Wednesday, March 21, 2018

Rocky Top ReVOLution Excerpt #1

Author's note: I'm doing something really different with this book. Obviously, there will be a lot of books released in the coming years by sports media guys who'll do an outstanding job of breaking down the sequence of events that resulted in the Rocky Top ReVOLution from a journalist's point of view. But to me, the big names of decision-makers or influencers aren't the real story embedded within the six day revolt that saw the UT fanbase came together with loal media, former players, alumni, boosters, students, and state officials to stop the hire of Greg Schiano as the new head football coach and the day that Coach Phillip Fulmer was hired as the athletic director. The real story is the fans' story, and that's what this book is about. So have a look at the foreword and the first chapter. Drop me a comment either here or on social media and let me know what you think. I'll be announcing the release date next week.Big shout out to Spencer Barnett for the cover design!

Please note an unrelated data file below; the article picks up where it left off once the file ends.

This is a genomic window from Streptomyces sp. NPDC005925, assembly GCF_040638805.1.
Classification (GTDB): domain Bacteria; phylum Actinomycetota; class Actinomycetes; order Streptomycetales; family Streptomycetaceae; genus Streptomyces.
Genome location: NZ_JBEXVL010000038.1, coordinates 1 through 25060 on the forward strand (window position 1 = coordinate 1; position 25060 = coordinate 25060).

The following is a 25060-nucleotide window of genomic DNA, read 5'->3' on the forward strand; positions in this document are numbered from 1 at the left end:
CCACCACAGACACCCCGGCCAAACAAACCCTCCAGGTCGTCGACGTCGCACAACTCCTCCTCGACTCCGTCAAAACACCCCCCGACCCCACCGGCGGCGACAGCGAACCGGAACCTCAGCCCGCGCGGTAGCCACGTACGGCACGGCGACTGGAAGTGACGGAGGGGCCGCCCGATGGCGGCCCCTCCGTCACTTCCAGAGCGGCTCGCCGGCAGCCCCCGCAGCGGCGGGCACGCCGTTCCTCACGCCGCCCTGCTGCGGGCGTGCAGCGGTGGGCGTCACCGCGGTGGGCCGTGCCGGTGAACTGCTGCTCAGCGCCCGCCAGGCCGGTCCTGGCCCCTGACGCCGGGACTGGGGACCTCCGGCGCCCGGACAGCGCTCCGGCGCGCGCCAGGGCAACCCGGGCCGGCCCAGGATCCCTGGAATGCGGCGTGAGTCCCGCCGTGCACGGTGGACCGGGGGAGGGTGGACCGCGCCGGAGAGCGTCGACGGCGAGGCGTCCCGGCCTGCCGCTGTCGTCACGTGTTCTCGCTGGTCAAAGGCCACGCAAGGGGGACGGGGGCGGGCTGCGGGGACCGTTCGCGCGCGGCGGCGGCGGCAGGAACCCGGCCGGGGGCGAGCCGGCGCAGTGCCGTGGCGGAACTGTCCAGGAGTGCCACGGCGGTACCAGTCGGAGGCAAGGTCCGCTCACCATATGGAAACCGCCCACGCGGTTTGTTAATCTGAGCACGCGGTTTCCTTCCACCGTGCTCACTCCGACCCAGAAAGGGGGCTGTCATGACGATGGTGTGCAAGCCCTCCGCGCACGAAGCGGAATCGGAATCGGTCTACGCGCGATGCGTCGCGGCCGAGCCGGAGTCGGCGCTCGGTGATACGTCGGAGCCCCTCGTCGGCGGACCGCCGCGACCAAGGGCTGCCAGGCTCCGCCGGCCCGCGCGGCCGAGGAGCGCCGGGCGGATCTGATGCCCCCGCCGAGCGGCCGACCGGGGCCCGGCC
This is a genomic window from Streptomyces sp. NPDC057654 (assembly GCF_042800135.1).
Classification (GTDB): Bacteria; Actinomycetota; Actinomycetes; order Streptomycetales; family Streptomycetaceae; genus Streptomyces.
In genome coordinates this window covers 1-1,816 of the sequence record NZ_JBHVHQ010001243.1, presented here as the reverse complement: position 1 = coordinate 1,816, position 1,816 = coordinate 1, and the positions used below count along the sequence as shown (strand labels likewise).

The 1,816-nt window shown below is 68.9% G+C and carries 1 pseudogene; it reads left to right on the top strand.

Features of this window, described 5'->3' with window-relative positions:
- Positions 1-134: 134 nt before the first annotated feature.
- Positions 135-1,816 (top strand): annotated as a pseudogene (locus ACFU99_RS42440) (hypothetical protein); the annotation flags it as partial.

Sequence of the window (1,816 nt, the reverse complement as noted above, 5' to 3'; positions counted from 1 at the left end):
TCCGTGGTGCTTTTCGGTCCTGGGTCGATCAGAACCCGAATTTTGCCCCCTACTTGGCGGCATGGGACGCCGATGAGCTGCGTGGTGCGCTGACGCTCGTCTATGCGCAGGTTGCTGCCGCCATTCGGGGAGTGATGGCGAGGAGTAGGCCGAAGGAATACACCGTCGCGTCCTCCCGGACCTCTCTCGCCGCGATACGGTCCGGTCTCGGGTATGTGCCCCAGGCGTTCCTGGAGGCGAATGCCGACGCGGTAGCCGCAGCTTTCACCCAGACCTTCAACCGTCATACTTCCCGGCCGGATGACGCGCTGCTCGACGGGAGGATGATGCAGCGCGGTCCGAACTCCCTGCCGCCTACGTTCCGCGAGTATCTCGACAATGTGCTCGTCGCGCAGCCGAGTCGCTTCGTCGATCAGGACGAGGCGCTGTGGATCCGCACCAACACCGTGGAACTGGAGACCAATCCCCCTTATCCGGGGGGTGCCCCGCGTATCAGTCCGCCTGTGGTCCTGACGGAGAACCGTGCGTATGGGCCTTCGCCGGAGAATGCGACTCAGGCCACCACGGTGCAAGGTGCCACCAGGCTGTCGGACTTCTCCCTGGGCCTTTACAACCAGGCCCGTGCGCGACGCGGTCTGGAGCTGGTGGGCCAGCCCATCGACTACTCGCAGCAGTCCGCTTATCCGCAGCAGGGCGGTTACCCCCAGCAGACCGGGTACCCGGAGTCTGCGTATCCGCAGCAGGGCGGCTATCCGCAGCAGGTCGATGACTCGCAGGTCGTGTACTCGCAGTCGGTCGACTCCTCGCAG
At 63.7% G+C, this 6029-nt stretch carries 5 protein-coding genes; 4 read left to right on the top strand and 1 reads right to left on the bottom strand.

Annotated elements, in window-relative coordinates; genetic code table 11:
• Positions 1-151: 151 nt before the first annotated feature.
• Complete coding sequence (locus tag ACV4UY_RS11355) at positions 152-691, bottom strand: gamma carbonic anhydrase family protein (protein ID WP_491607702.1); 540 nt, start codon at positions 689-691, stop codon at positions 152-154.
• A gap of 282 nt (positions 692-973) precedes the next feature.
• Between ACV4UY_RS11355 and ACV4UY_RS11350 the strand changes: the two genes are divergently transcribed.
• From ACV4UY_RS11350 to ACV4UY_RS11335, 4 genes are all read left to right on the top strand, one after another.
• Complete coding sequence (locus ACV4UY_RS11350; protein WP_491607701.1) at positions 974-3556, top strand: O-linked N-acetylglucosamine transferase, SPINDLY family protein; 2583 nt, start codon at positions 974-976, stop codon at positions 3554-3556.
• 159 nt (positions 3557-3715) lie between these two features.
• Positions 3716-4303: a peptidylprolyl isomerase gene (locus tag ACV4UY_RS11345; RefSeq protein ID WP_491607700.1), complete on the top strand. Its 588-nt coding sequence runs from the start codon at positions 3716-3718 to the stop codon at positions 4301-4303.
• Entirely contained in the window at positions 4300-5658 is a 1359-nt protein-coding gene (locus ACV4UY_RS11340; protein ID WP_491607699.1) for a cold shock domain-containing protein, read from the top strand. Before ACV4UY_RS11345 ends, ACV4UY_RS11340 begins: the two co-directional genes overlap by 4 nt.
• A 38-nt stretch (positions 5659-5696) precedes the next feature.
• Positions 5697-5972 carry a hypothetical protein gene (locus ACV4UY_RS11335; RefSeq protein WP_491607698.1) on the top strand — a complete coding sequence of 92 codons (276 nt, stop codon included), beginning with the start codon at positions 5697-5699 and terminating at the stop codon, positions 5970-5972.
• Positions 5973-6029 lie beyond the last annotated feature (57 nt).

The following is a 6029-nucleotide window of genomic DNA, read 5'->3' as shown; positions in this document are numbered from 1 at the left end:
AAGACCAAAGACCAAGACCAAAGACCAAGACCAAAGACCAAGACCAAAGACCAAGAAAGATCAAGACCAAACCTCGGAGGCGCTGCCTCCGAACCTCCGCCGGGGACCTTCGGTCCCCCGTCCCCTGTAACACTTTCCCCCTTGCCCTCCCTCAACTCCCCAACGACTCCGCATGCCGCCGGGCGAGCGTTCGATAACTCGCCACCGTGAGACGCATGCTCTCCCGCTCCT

Rocky Top Revolution


Where were you on November 26, 2017?

That’s a question people who love the University of Tennessee will probably be able to answer for the rest of their lives. Not because they were all in the same place physically, but because they were all in the same place mentally and emotionally.

November 26, 2017 was the day a fan base revolted against the hiring of a football coach. Six days later, the athletic director who’d tried to sneak that hire past everyone—fans, boosters, players, and alumni alike—was fired and left UT in an absolute shambles after the worst-conducted head football coach hiring search in the history of the NCAA.

On the same day, former Tennessee head football coach Phillip Fulmer was named as the athletic director for the foreseeable future. Six days later, he hired Alabama defensive coordinator Jeremy Pruitt, one of the top assistants in the country, to the head coach position after a calm, methodical, and thorough evaluation process.

On the face of it, this is exactly what happened. The Cliff notes version.

But there’s so much more to the story than that.